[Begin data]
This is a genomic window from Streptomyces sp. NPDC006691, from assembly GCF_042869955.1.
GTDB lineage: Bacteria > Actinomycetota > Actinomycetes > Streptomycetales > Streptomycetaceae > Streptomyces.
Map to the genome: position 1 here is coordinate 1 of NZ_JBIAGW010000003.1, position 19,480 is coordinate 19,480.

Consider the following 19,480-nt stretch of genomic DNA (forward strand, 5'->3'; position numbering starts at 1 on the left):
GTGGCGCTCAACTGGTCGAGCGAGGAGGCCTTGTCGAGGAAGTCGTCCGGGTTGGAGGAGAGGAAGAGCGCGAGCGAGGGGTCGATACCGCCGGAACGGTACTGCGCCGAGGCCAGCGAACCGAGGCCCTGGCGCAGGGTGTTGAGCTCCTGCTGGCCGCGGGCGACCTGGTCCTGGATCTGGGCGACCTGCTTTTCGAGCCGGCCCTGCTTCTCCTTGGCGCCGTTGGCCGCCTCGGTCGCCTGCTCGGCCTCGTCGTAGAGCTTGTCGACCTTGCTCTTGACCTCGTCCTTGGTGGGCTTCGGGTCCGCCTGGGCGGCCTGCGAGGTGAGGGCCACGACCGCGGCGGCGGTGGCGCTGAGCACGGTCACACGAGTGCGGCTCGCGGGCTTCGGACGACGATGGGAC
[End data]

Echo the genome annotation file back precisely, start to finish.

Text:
This is a genomic window from Streptomyces sp. NPDC006691, from assembly GCF_042869955.1.
GTDB lineage: Bacteria > Actinomycetota > Actinomycetes > Streptomycetales > Streptomycetaceae > Streptomyces.
Map to the genome: position 1 here is coordinate 1 of NZ_JBIAGW010000003.1, position 19,480 is coordinate 19,480.

Consider the following 19,480-nt stretch of genomic DNA (forward strand, 5'->3'; position numbering starts at 1 on the left):
GTGGCGCTCAACTGGTCGAGCGAGGAGGCCTTGTCGAGGAAGTCGTCCGGGTTGGAGGAGAGGAAGAGCGCGAGCGAGGGGTCGATACCGCCGGAACGGTACTGCGCCGAGGCCAGCGAACCGAGGCCCTGGCGCAGGGTGTTGAGCTCCTGCTGGCCGCGGGCGACCTGGTCCTGGATCTGGGCGACCTGCTTTTCGAGCCGGCCCTGCTTCTCCTTGGCGCCGTTGGCCGCCTCGGTCGCCTGCTCGGCCTCGTCGTAGAGCTTGTCGACCTTGCTCTTGACCTCGTCCTTGGTGGGCTTCGGGTCCGCCTGGGCGGCCTGCGAGGTGAGGGCCACGACCGCGGCGGCGGTGGCGCTGAGCACGGTCACACGAGTGCGGCTCGCGGGCTTCGGACGACGATGGGAC